Black Rain

Front Cover
Kodansha International, 1969 - Fiction - 300 pages
34 Reviews
Black Rain is centered around the story of a young woman who was caught in the radioactive "black rain" that fell after the bombing of Hiroshima. lbuse bases his tale on real-life diaries and interviews with victims of the holocaust; the result is a book that is free from sentimentality yet manages to reveal the magnitude of the human suffering caused by the atom bomb. The life of Yasuko, on whom the black rain fell, is changed forever by periodic bouts of radiation sickness and the suspicion that her future children, too, may be affected.

lbuse tempers the horror of his subject with the gentle humor for which he is famous. His sensitivity to the complex web of emotions in a traditional community torn asunder by this historical event has made Black Rain one of the most acclaimed treatments of the Hiroshima story.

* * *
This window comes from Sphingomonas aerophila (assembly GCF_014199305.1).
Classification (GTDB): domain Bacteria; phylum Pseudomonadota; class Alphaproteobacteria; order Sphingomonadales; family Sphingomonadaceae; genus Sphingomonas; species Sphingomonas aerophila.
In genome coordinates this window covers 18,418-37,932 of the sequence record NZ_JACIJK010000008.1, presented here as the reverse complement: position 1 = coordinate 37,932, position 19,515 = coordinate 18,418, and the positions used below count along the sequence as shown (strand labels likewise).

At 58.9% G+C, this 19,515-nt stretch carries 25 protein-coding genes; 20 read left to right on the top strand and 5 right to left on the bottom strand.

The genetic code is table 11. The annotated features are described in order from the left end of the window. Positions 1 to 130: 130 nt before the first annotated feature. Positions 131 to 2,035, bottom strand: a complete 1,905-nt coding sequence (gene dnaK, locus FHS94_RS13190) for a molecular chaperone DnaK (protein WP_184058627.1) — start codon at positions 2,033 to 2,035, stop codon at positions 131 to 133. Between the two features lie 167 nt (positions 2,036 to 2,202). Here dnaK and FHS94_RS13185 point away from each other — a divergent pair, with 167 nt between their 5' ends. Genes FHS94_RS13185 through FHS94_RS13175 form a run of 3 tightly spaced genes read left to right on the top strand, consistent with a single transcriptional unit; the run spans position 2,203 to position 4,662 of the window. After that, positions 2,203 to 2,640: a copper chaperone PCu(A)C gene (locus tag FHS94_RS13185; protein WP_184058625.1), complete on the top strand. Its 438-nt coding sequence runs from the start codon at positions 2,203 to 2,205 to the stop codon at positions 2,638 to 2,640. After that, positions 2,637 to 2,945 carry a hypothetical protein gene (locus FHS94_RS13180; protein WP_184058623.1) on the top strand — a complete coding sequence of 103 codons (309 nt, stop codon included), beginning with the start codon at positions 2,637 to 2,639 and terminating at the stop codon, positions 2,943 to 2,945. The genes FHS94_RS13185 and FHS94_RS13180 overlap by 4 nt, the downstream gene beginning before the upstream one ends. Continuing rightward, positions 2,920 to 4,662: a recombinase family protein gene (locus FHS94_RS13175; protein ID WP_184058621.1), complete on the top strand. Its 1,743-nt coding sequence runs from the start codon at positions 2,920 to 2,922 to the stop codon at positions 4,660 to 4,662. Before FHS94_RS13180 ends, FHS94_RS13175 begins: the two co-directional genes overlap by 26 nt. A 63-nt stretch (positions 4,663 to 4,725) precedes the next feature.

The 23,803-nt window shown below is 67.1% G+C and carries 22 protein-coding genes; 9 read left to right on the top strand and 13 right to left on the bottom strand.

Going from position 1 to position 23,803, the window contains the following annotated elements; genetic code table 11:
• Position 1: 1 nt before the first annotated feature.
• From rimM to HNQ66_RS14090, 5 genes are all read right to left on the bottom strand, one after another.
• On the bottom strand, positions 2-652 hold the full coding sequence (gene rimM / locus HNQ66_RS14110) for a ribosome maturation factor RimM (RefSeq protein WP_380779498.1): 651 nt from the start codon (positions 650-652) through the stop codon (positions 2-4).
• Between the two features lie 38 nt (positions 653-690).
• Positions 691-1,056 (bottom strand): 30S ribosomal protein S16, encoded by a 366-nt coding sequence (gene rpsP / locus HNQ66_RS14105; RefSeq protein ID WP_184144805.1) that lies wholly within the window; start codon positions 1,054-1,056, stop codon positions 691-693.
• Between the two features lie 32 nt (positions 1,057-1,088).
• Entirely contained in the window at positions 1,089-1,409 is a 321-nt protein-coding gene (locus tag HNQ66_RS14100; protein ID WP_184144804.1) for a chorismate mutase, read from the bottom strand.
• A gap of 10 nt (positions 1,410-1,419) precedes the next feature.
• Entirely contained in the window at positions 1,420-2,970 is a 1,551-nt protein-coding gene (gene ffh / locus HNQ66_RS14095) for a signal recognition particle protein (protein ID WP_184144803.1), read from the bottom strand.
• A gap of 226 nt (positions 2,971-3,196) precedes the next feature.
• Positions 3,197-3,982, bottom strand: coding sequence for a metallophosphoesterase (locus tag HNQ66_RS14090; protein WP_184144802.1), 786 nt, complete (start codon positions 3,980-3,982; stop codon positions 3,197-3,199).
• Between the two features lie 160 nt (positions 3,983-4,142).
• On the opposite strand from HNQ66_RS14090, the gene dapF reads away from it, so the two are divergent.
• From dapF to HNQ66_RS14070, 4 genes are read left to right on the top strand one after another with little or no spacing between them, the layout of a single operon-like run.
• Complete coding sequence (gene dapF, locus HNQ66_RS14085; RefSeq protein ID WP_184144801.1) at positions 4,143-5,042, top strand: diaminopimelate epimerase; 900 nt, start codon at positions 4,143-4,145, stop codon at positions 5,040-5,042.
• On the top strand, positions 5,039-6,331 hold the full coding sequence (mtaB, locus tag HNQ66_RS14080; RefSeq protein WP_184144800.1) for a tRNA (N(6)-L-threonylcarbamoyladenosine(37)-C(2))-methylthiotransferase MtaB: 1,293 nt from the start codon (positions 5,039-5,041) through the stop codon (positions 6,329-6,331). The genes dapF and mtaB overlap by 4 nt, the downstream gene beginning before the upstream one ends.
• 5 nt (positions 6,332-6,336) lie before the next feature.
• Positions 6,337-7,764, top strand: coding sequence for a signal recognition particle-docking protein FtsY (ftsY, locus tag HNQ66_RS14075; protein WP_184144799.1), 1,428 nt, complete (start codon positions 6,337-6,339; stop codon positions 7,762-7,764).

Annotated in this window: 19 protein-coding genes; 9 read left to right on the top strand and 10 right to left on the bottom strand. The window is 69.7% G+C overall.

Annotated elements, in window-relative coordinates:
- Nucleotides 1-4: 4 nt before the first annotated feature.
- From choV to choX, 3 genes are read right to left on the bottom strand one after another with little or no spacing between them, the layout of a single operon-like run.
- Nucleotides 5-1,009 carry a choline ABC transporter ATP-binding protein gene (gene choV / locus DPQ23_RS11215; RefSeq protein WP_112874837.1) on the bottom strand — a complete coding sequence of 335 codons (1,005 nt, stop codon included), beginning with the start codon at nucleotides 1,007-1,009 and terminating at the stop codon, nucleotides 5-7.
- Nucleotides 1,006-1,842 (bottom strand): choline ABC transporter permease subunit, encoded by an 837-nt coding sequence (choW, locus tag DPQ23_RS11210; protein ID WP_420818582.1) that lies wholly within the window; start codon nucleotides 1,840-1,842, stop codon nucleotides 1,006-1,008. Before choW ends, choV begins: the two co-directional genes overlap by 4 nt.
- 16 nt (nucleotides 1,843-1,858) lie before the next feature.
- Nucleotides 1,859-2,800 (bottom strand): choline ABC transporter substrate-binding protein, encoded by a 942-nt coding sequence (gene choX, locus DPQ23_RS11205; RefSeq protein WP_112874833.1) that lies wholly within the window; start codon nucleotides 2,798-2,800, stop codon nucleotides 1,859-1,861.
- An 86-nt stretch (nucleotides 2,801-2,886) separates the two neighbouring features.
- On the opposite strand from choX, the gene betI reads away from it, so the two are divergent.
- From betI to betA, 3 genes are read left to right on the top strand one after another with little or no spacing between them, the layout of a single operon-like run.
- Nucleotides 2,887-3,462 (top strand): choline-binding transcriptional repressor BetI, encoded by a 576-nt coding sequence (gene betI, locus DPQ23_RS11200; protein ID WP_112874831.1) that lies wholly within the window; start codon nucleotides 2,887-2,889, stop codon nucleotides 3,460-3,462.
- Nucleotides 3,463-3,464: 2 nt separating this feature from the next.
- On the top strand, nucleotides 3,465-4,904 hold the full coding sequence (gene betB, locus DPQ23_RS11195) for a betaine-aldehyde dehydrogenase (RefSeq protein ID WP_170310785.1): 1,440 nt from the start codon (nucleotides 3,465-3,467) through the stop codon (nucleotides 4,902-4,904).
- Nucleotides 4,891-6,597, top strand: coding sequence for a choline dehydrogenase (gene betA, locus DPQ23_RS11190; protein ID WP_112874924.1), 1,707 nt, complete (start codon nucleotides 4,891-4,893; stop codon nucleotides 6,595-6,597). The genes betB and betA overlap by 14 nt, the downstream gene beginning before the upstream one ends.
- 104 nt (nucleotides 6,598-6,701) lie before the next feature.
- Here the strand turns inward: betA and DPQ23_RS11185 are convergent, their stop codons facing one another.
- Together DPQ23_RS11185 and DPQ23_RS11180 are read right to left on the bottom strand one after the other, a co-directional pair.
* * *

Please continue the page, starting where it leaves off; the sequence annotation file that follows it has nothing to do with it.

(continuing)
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Review: Black Rain

User Review  - Janice - Goodreads

It is supposed to be a novel inspired by the atomic bombing of Hiroshima. However it reads like, as the jacket states, a documentary novel. For me it lacked emotion. It seemed to just be stating facts ... Read full review

Review: Black Rain

User Review  - Tomi - Goodreads

Incredibly good book; the effects of the atomic bomb from the point of view of the ordinary Japanese. Not only does the book describe the incredible suffering many people living near Hiroshima went ... Read full review

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About the author (1969)


MASUJI IBUSE was born in Kamo, Hiroshima Prefecture, in 1898. He majored in French at Waseda University and joined the School of Fine Arts to pursue a serious interest in painting. His first story, "Salamander," was published in 1923, when Ibuse was still a student, and by the early 1930s his eloquent use of dialect and his unique prose style had established him as one of the leading figures in the Japanese literary world. In the years since 1938 he has been awarded almost every literary prize in Japan, and on the publication of Black Rain (1966) Ibuse was presented with both the Cultural Medal and Japan's highest literary award, the Noma Prize. Black Rain has been translated into eleven foreign languages.

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